Co-founder, Board Member at Jana
We found video made a difference - but culturally, not tactically. So, when we started, there was no "a-ha!" moment and no obvious benefit over audio-only meetings. After 3 months, everyone said it helped, even though no one could say why exactly.

Beat theory someone suggested that I liked is that ~1/3rd of our brains is devoted to vision. Everything is connected to everything.

Regardless of the reason, I am now a believer: but you have to take it on faith a little at first - it doesn't make the meetings feel different, but we really feel a difference in team dynamics. We use it both for daily standups and spontaneous 1:1 chats during day - we rarely do audio-only now.

Slack + hangouts is our combo of choice to make the friction pretty low.
Bill Warner
0
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Bill Warner Entrepreneur
Managing Partner of Paladin and Associates
This is why God or Google made Hangouts. Not sure which...........;<)

You will have to "overkill" communications, daily. Make a habit of having frequent team discussions. Google makes all sorts of collaboration tools. Use them.

Bill

Thomas Vrba
0
0
Thomas Vrba Advisor
Global Program Manager at Novartis
Great advise. I think it is important to stick to a certain schedule. I have worked with lots of offshore teams and distributed teams. It helped to have a daily standup meeting. So everyone knows who is working on what and what their challenges are. Also to ensure all are aligned and work against the same goals. Even if you feel it starts all working out stick to your schedule. Because of the distribution people will drift off in no time. Video is an absolute must. As Benjamin stated it simply works better.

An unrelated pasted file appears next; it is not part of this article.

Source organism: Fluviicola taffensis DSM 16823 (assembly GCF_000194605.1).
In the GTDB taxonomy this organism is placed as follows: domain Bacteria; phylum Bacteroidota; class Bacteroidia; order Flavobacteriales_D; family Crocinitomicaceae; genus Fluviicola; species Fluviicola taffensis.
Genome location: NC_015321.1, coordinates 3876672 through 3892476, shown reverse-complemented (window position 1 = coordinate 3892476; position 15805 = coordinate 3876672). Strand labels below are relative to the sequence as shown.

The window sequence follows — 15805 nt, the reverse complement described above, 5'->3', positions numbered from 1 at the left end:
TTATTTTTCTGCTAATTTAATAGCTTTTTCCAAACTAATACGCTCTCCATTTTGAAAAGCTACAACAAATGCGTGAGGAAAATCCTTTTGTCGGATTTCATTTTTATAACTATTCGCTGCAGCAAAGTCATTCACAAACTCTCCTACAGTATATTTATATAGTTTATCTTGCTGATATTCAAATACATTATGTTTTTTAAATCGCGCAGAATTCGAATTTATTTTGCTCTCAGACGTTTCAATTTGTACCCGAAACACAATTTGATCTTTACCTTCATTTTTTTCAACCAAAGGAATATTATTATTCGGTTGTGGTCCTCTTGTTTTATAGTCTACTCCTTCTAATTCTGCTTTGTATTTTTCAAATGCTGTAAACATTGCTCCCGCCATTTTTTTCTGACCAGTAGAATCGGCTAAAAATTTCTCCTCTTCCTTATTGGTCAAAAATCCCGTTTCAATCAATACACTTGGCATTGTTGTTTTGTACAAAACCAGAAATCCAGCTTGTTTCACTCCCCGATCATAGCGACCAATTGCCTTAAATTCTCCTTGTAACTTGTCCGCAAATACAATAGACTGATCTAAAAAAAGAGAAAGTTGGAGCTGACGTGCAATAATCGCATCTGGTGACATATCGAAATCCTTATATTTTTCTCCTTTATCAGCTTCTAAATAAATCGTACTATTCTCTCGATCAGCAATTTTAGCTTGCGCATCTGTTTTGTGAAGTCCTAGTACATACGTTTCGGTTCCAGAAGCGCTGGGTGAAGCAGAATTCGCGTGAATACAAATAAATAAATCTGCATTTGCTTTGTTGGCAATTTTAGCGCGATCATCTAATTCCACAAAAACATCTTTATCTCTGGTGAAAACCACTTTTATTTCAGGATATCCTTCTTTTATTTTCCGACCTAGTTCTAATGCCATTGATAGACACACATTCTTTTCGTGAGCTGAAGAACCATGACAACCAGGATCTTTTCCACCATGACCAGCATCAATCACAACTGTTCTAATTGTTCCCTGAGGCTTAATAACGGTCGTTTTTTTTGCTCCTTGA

Steve Everhard
2
1
Steve Everhard Advisor
All Things Startup
No-one has mentioned trust. That is a two way street and often where these arrangements fall down. A daily meeting is a strain on everyone and will paralyse you. Don't do it. Regular meetings are essential by any tool that works for everyone. You can't mandate video links if one of you is on a slow connection because frustration will build and destroy team spirit. Focus on fast and efficient comma. Meet with good agendas and end with clear actions and reporting timelines.

Make sure everyone knows their role and their authority within that role - that last point gets overlooked. Give them trust until they prove otherwise. Progress gets reported but not micromanaged. You trust them and they trust you.

Culture is about having a clear vision of what you do and where you're heading and not about where you are. It's a style of doing business that you need to clearly articulate. Your business ethics.

A word on openness. Being 100% open will not only open up conversations you don't want to have unless youre running a collective, but can also look like you aren't leading and will eat up your management time. Some things aren't for discussion or debate. Be clear and share stuff that is ready for prime time. Don't circulate confidential spreadsheets unless you want them in the hands of your competition. Share what is appropriate but lead and don't lie.

No collaboration tool is perfect for everyone and there is a vast choice. Understand what you need from the tools to run effectively, audition a couple and pick the least compromised. Don't blindly adopt a tool because everyone says it's great. It may be for them but not for you.

Bringing everyone together physically at the putset sets up and cements relationships. Consider how you might do that at least cost.